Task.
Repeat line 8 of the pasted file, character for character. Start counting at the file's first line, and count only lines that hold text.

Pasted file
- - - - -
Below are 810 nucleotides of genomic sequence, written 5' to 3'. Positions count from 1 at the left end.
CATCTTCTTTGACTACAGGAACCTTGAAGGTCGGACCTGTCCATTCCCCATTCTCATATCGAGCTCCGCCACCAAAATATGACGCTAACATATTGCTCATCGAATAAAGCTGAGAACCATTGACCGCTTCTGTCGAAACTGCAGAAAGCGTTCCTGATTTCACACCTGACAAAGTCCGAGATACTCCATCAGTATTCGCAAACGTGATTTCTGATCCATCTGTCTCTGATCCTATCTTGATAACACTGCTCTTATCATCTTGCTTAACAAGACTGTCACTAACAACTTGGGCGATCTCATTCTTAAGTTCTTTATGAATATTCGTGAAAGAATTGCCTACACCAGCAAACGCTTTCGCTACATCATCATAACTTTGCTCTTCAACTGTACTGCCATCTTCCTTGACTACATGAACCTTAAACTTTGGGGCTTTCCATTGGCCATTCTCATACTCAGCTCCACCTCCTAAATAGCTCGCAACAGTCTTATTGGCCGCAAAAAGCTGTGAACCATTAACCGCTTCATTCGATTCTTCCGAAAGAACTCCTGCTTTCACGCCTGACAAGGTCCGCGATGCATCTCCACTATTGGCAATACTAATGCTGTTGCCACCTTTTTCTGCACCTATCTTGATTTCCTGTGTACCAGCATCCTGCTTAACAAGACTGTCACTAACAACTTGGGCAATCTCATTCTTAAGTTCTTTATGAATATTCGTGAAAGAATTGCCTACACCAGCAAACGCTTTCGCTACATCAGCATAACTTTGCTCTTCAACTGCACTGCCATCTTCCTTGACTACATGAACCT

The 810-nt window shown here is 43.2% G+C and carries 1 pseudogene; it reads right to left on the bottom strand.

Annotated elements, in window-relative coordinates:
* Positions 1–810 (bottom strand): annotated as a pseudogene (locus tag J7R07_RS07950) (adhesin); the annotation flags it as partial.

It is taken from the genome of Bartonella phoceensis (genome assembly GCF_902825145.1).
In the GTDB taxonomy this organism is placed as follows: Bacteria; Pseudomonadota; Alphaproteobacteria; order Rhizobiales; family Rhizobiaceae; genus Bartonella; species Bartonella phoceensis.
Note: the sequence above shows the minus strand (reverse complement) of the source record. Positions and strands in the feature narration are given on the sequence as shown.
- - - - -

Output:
Note: the sequence above shows the minus strand (reverse complement) of the source record. Positions and strands in the feature narration are given on the sequence as shown.